Again, owners can head into settings > about phone > software updates > and tap check for updates to pull down the over-the-air software update, then just follow the on-screen prompts to complete the download and installation. Whenever it arrives at least.
Just as a reminder, the Nexus 6 Android 5.0.1 update is still technically rolling out to all users, unless Google pulled the update, but that’s yet to be confirmed. This is still what we’d call a slow and staggered update. What this means is that Google and its partner carriers aren’t pushing the update out to all user at once. If they did the process would take longer for downloads to complete, and if any problems arise they won’t be able to stop it before millions of owners get the update.
As a result, Google does staged or staggered rollouts in small percentages, then bigger quantities, and finishes off the remaining 50-100% of users after 2-4 days of rollouts. This prevents further problems, keeps the update process running smooth, and ensures the best experience.
We know waiting can sometimes be a hassle, especially if your device has a few bugs you’d like addressed (and the Nexus 6 does), but the update should be here soon enough. No confirmation of Android 5.0.2 for the Nexus 6 has arrived yet, but we’re expecting it any day now. This will be an over the air update (OTA) and owners can expect a notification to appear sometime over the course of the week, hopefully. Simply accept, download, and let it reboot and complete the update, and you’re all set.
Get Android 5.0.1 Early
If waiting for the slow staggered update or tapping the “check for updates” isn’t something you’re interested in, don’t worry, because you can get it early. Right now in fact. As usual, Google’s released what the company calls factory images for the updates. These will wipe the phones data and information, and put it back to a completely stock “out of box” state. Meaning you’ll lose all the content on your device. A quick backup can solve this when you restore everything from Google’s servers, but this route isn’t the best option for beginners.
Owners have two choices: flash the factory image and wipe their smartphone, or flash the OTA update file that’s been pulled from Google servers. These both take some technical know-how, and are for advanced users. However, this is Android 5.0.1 that started rolling out two weeks ago, and isn’t the Android 5.0.2 update with the latest memory leak fix. Meaning we’re expecting a new factory image and update to arrive shortly. It’s only a matter of time.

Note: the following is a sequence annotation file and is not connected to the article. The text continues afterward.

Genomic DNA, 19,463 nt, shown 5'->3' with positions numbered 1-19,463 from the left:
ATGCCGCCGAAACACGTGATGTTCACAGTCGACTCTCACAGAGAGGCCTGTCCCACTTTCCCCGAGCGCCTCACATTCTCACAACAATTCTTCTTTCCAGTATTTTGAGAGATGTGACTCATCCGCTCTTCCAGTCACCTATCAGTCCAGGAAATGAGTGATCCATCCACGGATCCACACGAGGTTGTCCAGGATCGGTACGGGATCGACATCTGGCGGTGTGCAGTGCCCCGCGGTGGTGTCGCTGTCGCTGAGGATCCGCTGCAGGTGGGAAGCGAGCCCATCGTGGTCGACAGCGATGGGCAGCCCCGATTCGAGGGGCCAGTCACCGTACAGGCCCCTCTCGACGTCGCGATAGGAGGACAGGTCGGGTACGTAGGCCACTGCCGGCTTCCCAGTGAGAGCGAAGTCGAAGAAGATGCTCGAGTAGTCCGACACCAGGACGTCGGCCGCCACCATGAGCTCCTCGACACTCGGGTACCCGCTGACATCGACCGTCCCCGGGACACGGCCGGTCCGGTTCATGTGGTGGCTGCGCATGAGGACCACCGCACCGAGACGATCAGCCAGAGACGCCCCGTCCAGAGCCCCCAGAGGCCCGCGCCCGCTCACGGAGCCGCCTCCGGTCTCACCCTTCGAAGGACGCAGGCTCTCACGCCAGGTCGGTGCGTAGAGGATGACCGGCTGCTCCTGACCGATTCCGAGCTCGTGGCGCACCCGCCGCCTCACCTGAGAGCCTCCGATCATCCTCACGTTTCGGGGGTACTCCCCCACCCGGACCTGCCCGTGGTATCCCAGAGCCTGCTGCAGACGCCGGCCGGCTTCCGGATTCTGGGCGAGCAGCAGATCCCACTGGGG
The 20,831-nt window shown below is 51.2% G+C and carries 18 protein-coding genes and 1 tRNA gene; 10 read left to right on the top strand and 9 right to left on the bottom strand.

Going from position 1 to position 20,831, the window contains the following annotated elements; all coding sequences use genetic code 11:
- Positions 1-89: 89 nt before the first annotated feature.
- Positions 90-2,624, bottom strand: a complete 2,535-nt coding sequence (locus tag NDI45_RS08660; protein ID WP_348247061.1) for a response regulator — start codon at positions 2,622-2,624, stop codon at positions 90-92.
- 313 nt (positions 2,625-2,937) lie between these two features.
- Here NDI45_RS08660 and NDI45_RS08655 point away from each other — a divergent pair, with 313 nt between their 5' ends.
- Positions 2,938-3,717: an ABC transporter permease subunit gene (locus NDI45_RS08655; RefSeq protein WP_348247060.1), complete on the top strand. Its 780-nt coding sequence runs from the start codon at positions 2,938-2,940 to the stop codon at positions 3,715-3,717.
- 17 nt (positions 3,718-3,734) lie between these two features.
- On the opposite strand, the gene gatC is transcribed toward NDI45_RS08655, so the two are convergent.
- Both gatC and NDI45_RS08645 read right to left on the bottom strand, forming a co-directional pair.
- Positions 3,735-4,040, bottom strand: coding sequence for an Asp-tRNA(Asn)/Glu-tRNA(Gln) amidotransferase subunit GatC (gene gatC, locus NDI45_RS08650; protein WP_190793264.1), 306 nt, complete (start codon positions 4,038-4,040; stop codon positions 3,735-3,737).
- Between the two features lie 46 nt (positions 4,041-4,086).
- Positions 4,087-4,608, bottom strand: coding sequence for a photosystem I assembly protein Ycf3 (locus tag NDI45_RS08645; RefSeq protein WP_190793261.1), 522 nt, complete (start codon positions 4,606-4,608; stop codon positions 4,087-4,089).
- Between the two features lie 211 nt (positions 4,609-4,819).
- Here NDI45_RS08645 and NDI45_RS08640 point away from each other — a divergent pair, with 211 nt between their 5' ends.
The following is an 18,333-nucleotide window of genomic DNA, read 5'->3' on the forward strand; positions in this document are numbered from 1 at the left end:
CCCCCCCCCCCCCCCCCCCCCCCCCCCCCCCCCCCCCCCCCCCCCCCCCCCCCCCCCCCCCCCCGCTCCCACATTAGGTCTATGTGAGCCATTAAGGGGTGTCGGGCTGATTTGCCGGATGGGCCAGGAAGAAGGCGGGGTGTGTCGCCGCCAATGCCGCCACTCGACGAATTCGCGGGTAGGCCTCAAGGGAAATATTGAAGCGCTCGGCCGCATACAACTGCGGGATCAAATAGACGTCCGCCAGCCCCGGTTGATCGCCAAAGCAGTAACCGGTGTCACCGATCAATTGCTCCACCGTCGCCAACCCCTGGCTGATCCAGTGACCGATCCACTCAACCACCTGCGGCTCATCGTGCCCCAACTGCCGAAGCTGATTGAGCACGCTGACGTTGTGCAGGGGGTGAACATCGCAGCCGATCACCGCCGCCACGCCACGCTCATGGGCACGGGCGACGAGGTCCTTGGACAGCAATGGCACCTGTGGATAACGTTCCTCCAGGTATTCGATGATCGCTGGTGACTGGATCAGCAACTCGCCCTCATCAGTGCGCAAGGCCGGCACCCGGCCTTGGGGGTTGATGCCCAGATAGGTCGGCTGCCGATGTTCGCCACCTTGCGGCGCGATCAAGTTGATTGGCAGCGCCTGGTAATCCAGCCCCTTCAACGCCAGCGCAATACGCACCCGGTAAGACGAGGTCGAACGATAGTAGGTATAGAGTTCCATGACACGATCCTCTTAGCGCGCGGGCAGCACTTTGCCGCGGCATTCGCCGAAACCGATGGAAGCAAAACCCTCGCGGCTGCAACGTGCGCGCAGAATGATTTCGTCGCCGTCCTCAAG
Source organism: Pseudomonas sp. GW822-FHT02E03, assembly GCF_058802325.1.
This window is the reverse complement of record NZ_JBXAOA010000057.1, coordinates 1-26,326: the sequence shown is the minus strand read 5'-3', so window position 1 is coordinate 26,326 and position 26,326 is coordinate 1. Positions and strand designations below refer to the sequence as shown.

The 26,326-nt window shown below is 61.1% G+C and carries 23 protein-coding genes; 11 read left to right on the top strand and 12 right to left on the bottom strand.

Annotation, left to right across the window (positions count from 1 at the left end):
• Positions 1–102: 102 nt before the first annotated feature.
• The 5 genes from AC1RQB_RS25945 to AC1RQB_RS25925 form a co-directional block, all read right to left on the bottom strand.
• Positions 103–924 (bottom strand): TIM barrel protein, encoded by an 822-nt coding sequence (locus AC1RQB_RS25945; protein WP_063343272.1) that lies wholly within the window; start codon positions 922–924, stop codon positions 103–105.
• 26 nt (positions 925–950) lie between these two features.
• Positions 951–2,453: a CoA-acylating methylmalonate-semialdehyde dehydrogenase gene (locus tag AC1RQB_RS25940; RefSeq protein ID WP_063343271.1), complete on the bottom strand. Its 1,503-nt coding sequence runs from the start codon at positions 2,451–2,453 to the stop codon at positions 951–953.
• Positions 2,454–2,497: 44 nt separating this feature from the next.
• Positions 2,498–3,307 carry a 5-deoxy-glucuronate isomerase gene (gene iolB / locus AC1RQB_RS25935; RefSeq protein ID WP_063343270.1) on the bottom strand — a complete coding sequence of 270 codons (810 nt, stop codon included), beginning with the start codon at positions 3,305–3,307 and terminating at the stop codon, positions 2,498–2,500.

The guide above is a general guide for flashing Android 5.0 to the Nexus 5, but the same steps can be followed word for word when flashing the Nexus 6 factory image of Android 5.0.1 Lollipop. Just use the appropriate images from Google’s page, and you’re all set. Or Android 5.0.2 once it arrives.
On the other hand, flashing the OTA update file won’t erase any user data, but requires ADB setup to sideload the file, or a custom recovery in Android to apply the update.zip. Again, this is for advanced users.
The Nexus 6 Android 5.0.1 update was expected to be on all devices a few weeks ago, but thousands of owners are still waiting for it. Again, most likely the delay was for Android 5.0.2, and we’ll know more details soon enough. That said, get 5.0.1 now if you’d like with some initial fixes.
The Nexus 6 is available on Sprint, AT&T, T-Mobile, US Cellular, the Google Play Store, Motorola.com, and Best Buy in the United States. Verizon is the only carrier yet to offer the phone, but should announce availability eventually. We’re not sure if carriers are controlling the Nexus 6 Android 5.0.1 update, but in the past Nexus devices are all handled directly by Google.
All said and done, these updates should be here sooner rather than later. If you’re still waiting for Android 5.0.1 to arrive you can follow the steps above, but most users should wait a few days in case Google starts pushing Android 5.0.2 for the Nexus 6, or release the factory image.
Flashing the factory image will yield the best results, as it’s a clean install, but the over the air update should be perfect for the majority of users. Have patience, as it’ll be here soon enough.